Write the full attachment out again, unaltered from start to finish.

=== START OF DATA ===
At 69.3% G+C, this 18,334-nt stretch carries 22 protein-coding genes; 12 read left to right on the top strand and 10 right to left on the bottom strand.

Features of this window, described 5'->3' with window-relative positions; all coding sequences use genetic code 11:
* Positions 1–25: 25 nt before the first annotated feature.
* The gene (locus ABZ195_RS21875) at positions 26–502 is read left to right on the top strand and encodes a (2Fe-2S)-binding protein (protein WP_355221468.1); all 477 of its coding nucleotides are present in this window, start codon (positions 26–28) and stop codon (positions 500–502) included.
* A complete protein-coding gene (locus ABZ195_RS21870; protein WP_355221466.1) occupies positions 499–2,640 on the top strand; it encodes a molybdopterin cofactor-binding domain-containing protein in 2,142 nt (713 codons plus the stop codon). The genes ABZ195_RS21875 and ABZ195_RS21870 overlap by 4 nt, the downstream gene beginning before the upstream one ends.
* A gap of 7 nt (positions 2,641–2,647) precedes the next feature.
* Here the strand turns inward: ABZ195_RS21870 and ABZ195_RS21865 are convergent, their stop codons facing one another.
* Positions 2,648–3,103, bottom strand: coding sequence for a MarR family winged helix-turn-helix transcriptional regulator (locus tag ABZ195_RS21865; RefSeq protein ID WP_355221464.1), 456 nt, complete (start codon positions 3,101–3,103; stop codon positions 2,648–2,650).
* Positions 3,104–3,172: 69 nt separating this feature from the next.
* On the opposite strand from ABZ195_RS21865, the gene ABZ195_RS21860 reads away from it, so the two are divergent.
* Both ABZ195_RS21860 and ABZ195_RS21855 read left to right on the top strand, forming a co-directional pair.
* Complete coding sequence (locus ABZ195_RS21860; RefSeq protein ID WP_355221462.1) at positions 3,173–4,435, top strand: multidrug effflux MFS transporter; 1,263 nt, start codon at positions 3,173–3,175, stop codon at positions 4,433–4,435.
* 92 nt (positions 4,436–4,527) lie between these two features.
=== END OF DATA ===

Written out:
At 69.3% G+C, this 18,334-nt stretch carries 22 protein-coding genes; 12 read left to right on the top strand and 10 right to left on the bottom strand.

Features of this window, described 5'->3' with window-relative positions; all coding sequences use genetic code 11:
* Positions 1–25: 25 nt before the first annotated feature.
* The gene (locus ABZ195_RS21875) at positions 26–502 is read left to right on the top strand and encodes a (2Fe-2S)-binding protein (protein WP_355221468.1); all 477 of its coding nucleotides are present in this window, start codon (positions 26–28) and stop codon (positions 500–502) included.
* A complete protein-coding gene (locus ABZ195_RS21870; protein WP_355221466.1) occupies positions 499–2,640 on the top strand; it encodes a molybdopterin cofactor-binding domain-containing protein in 2,142 nt (713 codons plus the stop codon). The genes ABZ195_RS21875 and ABZ195_RS21870 overlap by 4 nt, the downstream gene beginning before the upstream one ends.
* A gap of 7 nt (positions 2,641–2,647) precedes the next feature.
* Here the strand turns inward: ABZ195_RS21870 and ABZ195_RS21865 are convergent, their stop codons facing one another.
* Positions 2,648–3,103, bottom strand: coding sequence for a MarR family winged helix-turn-helix transcriptional regulator (locus tag ABZ195_RS21865; RefSeq protein ID WP_355221464.1), 456 nt, complete (start codon positions 3,101–3,103; stop codon positions 2,648–2,650).
* Positions 3,104–3,172: 69 nt separating this feature from the next.
* On the opposite strand from ABZ195_RS21865, the gene ABZ195_RS21860 reads away from it, so the two are divergent.
* Both ABZ195_RS21860 and ABZ195_RS21855 read left to right on the top strand, forming a co-directional pair.
* Complete coding sequence (locus ABZ195_RS21860; RefSeq protein ID WP_355221462.1) at positions 3,173–4,435, top strand: multidrug effflux MFS transporter; 1,263 nt, start codon at positions 3,173–3,175, stop codon at positions 4,433–4,435.
* 92 nt (positions 4,436–4,527) lie between these two features.